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The 1st workweek of my 40th year on earth was a stinky bitch. Monday I had one of my semiannual bouts of food poisoning, mostly in the parking lot of the Greenwood Village Shops at the Landmark (sorry, whoever pulled in after me). Tuesday I worked for 16 hours straight (sorry, Director, who had to put up with me). Wednesday 1 of our cats developed severe conjunctivitis & I had to help the vet tech hold him still while she took his temperature from the wrong end (really sorry, Jasper). Thursday—I don't even know where to begin. It started with insomnia & went from there. And Friday, I woke up at 5am to pack & get to the airport by 7:30, where I picked up my mom, drove her to Estes Park for her annual Buddhist retreat at the Y, & proceeded to make every conceivable wrong turn en route from there to Beaver Creek, finally arriving just in time to miss what was by all accounts a debauched lunch at Grouse Mountain Grill.

But from there on out was the smoothest of pleasure cruises through demos & dinners &

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aspen groves.

In full disclosure, this was a press trip; I didn't pay for jack. That said, rest assured the richies who did wouldn't stand for anything less than royal treatment. Being in their midst, without a badge to indicate I myself am just a poor (& I mean poor) freelancing slob, I'm pretty sure they experienced what I experienced.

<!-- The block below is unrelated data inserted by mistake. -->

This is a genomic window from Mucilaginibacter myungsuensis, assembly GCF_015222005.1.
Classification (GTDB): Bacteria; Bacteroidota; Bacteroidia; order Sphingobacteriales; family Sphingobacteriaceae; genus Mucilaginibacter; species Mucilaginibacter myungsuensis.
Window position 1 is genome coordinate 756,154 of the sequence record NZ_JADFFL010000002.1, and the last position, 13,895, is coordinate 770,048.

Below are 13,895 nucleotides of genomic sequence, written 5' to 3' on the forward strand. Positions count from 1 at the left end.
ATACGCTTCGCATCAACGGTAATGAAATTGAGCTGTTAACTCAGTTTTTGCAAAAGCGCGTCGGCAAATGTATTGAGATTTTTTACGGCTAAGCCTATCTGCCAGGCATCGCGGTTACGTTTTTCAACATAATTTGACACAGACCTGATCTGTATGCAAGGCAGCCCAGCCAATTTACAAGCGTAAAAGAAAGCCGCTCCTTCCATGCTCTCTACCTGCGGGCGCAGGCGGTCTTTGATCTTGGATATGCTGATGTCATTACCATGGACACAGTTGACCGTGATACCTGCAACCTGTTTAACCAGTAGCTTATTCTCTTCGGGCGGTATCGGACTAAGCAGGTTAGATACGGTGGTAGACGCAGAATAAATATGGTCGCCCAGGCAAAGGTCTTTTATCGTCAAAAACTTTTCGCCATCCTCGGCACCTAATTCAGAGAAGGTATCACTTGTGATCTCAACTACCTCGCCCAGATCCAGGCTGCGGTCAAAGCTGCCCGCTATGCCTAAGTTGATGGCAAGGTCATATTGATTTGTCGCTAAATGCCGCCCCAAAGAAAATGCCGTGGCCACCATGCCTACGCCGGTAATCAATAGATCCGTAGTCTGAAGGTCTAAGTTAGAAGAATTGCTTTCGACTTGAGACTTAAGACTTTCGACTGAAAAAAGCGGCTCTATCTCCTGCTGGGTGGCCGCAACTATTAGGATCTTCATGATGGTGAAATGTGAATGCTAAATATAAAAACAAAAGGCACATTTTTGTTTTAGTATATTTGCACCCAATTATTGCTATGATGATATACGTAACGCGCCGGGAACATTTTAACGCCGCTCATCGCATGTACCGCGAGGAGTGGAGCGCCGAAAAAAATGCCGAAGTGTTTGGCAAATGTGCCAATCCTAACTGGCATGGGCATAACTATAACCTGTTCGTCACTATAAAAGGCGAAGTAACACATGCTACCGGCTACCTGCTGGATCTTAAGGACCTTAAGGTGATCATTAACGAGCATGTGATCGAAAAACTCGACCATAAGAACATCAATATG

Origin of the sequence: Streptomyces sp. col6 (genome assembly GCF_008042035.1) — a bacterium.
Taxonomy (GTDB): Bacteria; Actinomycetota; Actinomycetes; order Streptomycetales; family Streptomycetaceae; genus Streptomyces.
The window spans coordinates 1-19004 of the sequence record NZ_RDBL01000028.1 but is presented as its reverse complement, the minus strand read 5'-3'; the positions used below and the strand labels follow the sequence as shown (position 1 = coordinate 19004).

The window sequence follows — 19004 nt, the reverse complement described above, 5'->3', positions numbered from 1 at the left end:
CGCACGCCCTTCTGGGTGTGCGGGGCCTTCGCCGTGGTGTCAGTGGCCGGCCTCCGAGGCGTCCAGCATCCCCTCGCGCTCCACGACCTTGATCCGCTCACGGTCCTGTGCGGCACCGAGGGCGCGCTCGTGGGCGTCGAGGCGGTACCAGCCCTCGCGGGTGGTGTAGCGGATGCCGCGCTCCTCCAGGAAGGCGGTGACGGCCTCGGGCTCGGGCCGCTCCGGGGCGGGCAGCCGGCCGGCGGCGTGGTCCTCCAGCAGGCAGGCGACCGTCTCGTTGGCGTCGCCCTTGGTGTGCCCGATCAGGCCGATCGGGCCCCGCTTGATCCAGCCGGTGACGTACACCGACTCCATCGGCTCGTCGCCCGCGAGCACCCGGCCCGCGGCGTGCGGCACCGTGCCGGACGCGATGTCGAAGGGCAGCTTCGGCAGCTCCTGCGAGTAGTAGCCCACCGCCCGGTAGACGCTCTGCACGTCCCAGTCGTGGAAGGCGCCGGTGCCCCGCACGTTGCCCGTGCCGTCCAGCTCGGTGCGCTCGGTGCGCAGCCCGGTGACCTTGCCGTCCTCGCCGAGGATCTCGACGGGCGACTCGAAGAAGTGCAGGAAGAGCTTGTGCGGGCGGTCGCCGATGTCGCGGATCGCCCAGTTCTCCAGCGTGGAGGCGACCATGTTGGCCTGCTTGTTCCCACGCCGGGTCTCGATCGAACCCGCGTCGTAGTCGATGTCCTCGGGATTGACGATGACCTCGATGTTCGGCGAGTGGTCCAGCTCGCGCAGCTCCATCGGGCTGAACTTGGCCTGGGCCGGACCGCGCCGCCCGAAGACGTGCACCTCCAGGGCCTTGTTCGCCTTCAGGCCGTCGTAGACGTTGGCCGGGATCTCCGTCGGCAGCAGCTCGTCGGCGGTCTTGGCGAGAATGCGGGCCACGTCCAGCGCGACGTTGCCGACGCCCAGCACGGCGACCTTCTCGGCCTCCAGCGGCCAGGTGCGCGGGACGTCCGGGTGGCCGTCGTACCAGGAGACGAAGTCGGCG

And so without further ado, a few highlights, starting with the "The Perfect Steak," part of the Wine Spectator Demo Series with Beaver Creek Chophouse's Jay McCarthy & Chateau St. Michelle's Tim Clark.

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Here's a fancy aerial view via mirror of the stovetop,

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which wasn't in use—technically this was a seminar about cuts, not a cooking demo, & the discussion focused on food & wine matching above all. Our lovely little portion, in a bourguignonne-esque sauce of red wine & mushrooms with a side of mashed potatoes dotted with carrots, peas & green chiles,